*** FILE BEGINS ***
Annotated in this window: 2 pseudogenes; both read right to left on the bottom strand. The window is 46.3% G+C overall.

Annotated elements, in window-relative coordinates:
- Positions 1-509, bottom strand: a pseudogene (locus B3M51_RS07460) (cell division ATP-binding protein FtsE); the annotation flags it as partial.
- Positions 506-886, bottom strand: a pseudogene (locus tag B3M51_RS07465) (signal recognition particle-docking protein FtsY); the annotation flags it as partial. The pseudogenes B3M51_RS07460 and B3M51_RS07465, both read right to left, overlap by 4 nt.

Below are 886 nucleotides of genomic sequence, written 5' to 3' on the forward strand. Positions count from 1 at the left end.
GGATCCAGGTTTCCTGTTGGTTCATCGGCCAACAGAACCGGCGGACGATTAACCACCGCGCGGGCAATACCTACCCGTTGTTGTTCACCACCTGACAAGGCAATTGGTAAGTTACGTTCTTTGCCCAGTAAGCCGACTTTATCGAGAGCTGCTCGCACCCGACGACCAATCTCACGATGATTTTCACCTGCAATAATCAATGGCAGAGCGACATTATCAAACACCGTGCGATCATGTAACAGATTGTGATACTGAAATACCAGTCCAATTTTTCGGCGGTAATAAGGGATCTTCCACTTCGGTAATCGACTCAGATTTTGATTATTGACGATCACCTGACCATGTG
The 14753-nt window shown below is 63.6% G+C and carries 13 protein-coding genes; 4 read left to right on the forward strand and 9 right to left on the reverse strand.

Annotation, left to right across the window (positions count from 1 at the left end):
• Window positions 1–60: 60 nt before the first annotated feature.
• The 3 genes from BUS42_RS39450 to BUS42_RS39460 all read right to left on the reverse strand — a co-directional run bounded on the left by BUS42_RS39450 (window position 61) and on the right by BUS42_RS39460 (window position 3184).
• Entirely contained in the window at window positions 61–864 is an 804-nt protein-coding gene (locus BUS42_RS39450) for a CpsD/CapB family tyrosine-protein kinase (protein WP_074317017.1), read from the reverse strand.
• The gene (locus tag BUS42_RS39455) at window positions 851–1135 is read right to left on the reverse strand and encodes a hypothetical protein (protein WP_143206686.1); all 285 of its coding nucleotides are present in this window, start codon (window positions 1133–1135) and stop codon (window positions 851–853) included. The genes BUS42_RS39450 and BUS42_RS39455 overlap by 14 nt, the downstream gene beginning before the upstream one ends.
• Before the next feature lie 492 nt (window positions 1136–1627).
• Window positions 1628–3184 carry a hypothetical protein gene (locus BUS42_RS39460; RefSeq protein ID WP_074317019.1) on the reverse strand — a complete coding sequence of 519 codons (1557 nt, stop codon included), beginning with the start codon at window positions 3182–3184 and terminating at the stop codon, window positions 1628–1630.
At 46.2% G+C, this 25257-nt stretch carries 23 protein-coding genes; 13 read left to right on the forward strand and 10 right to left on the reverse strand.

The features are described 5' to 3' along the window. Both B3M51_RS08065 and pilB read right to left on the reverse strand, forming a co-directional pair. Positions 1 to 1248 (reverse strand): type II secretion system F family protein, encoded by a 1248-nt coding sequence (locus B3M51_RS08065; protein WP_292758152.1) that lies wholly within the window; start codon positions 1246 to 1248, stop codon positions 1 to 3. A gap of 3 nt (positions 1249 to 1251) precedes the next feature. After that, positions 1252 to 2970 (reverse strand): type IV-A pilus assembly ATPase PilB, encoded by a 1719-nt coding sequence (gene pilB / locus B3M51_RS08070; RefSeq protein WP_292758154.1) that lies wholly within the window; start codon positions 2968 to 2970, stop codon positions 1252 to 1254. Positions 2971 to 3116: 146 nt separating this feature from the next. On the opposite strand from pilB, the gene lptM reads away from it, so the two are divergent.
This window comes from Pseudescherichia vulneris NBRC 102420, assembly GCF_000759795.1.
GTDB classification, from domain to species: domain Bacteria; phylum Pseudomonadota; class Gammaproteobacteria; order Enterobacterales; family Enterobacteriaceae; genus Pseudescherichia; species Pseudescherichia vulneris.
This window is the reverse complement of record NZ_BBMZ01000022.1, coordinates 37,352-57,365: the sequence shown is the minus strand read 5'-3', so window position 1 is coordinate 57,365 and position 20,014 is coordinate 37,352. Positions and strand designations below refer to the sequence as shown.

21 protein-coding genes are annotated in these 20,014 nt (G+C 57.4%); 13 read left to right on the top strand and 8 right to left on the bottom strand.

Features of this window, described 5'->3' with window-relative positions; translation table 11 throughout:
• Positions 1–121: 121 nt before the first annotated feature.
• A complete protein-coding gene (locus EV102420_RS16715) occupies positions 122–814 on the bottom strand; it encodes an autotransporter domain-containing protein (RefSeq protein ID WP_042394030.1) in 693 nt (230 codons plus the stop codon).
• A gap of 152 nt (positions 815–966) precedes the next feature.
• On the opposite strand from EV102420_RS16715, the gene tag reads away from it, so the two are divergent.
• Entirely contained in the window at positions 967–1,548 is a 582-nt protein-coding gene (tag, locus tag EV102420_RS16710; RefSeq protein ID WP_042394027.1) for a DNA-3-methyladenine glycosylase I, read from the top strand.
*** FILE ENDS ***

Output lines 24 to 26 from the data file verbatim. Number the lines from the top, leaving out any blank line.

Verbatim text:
• A gap of 152 nt (positions 815–966) precedes the next feature.
• On the opposite strand from EV102420_RS16715, the gene tag reads away from it, so the two are divergent.
• Entirely contained in the window at positions 967–1,548 is a 582-nt protein-coding gene (tag, locus tag EV102420_RS16710; RefSeq protein ID WP_042394027.1) for a DNA-3-methyladenine glycosylase I, read from the top strand.